The one-for-one fashion model – where, for each item bought, an item is donated to a person in need – is controversial. Is it a simple, straightforward way to encourage people to do good or a prime example of a self-congratulatory drop in the ocean? This month we discover why ethical designer Phoebe Dahl may have the winning formula.
Writing for The Business of Fashion, Grant van Sant argues: “Companies like TOMS have become popular because they assuage the guilt of many in the wealthy world who buy their products, while doing little to address the root causes of poverty.” The argument is a common one: that this form of charity lulls consumers into compassionate lethargy, imagining that they are doing good while actually just consuming, fuelling their own materialism and the demise of the planet. The problem can be summed up by the somewhat overused analogy of ‘give a man a fish’ – that is, give a man a pair of shoes and he can wear them until they fall apart, but give a man’s society good infrastructure and social welfare and he’ll have shoes for life.
Phoebe has found a way around this problem with her ethical clothing label, Faircloth & Supply. Her one-for-one model is simple enough: for each item sold, a school uniform is donated to a girl in Nepal, via her partnership with Nepalese charity General Welfare Pratisthan (GWP). However, this school uniform represents a lot more than a set of clothes, as Phoebe explains. “Many Nepalese girls cannot afford school uniforms, and without them they cannot attend school. For a young girl in Nepal, the benefits of education are far more than just academic. Girls who receive education are less vulnerable to HIV infection, human trafficking and other forms of social and economic exploitation. They’re more likely to marry later and raise children who will attend school themselves, and go on to contribute positively to their family’s economic well-being.” In this way, one single purchase of an item from Dahl’s range really can effect a positive change for a Nepalese girl, a change that will hopefully be long-lasting.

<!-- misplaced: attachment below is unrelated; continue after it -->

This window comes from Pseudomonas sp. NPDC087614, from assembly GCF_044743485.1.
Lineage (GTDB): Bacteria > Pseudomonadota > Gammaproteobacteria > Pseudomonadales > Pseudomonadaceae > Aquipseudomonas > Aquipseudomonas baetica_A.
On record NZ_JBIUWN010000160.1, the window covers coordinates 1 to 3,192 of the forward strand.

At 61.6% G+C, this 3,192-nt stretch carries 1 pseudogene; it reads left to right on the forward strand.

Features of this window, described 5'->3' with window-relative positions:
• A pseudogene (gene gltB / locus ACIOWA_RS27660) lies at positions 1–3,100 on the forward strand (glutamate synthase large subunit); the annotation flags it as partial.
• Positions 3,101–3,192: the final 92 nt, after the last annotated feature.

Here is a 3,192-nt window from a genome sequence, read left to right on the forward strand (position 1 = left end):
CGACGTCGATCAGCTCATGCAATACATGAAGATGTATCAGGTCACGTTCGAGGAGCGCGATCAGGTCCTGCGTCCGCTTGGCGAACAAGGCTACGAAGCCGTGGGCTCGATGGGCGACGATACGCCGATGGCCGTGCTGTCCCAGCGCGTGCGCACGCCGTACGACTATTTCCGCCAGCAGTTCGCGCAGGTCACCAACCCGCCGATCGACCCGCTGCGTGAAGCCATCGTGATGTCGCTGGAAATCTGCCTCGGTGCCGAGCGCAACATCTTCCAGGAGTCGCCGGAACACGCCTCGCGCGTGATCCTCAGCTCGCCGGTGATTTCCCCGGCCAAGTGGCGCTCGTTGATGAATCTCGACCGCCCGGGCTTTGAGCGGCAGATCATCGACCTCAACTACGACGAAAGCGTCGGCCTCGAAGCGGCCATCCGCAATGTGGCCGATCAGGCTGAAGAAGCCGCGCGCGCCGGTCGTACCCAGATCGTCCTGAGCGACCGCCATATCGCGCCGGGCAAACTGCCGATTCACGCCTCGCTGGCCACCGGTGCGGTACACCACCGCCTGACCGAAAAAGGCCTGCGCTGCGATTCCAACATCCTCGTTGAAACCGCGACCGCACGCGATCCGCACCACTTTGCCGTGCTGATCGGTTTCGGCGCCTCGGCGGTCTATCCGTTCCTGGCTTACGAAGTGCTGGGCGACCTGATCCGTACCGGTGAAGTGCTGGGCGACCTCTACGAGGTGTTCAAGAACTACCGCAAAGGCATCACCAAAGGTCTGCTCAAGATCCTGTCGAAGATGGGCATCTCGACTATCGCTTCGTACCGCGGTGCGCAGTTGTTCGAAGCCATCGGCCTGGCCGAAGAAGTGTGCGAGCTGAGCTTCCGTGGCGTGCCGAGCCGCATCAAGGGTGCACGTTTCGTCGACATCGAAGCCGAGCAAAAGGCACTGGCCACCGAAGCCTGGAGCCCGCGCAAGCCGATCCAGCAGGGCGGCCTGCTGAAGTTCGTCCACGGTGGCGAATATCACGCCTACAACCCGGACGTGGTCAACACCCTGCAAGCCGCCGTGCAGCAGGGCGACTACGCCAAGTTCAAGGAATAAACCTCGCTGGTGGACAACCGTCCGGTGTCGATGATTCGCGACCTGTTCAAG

On the topic of why she opted for the one-for-one model, rather than suggesting that her customers make a donation, or giving a percentage of profits, Phoebe says: “I think the one-for-one model gives the consumer an involuntary way to donate to the cause, ultimately creating a new generation of philanthropists, being the catalyst for change.”
So what are Phoebe’s designs like? Her main material is linen and the hand-crafted styles are influenced by Japanese designers: minimalist, loose, soft, creased and airy, and ethically made in LA by a family-run business. Each piece is crafted to feel immediately comfortable, to be long-lasting and to fit comfortably over whatever you already have in your wardrobe. Our favourites from the latest collection include asymmetrical high-collared dresses, bomber jackets and over-sized slouch coats.
Original and wearable ethical fashion with a conscience – that’s definitely something to feel good about.